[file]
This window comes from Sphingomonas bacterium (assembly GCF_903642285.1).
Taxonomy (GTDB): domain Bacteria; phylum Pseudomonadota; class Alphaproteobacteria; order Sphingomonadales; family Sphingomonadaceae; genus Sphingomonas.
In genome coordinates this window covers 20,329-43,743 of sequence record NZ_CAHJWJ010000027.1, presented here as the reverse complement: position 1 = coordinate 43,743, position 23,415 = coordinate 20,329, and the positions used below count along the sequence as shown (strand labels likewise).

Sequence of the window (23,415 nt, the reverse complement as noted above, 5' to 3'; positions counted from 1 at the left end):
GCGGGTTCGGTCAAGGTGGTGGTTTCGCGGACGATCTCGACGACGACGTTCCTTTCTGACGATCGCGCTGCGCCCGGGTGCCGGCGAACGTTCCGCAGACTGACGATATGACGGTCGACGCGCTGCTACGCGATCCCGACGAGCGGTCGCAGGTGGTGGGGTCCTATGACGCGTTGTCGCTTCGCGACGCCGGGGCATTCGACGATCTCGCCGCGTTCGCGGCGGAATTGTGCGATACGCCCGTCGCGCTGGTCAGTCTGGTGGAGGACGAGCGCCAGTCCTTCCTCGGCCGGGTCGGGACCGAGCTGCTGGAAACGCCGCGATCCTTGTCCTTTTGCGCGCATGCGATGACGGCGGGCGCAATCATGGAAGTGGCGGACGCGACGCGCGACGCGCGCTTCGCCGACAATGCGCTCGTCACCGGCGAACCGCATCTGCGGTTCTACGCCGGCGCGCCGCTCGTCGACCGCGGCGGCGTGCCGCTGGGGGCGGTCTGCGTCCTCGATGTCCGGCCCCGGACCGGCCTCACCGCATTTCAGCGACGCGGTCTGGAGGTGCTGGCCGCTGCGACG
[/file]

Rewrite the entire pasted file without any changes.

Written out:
This window comes from Sphingomonas bacterium (assembly GCF_903642285.1).
Taxonomy (GTDB): domain Bacteria; phylum Pseudomonadota; class Alphaproteobacteria; order Sphingomonadales; family Sphingomonadaceae; genus Sphingomonas.
In genome coordinates this window covers 20,329-43,743 of sequence record NZ_CAHJWJ010000027.1, presented here as the reverse complement: position 1 = coordinate 43,743, position 23,415 = coordinate 20,329, and the positions used below count along the sequence as shown (strand labels likewise).

Sequence of the window (23,415 nt, the reverse complement as noted above, 5' to 3'; positions counted from 1 at the left end):
GCGGGTTCGGTCAAGGTGGTGGTTTCGCGGACGATCTCGACGACGACGTTCCTTTCTGACGATCGCGCTGCGCCCGGGTGCCGGCGAACGTTCCGCAGACTGACGATATGACGGTCGACGCGCTGCTACGCGATCCCGACGAGCGGTCGCAGGTGGTGGGGTCCTATGACGCGTTGTCGCTTCGCGACGCCGGGGCATTCGACGATCTCGCCGCGTTCGCGGCGGAATTGTGCGATACGCCCGTCGCGCTGGTCAGTCTGGTGGAGGACGAGCGCCAGTCCTTCCTCGGCCGGGTCGGGACCGAGCTGCTGGAAACGCCGCGATCCTTGTCCTTTTGCGCGCATGCGATGACGGCGGGCGCAATCATGGAAGTGGCGGACGCGACGCGCGACGCGCGCTTCGCCGACAATGCGCTCGTCACCGGCGAACCGCATCTGCGGTTCTACGCCGGCGCGCCGCTCGTCGACCGCGGCGGCGTGCCGCTGGGGGCGGTCTGCGTCCTCGATGTCCGGCCCCGGACCGGCCTCACCGCATTTCAGCGACGCGGTCTGGAGGTGCTGGCCGCTGCGACG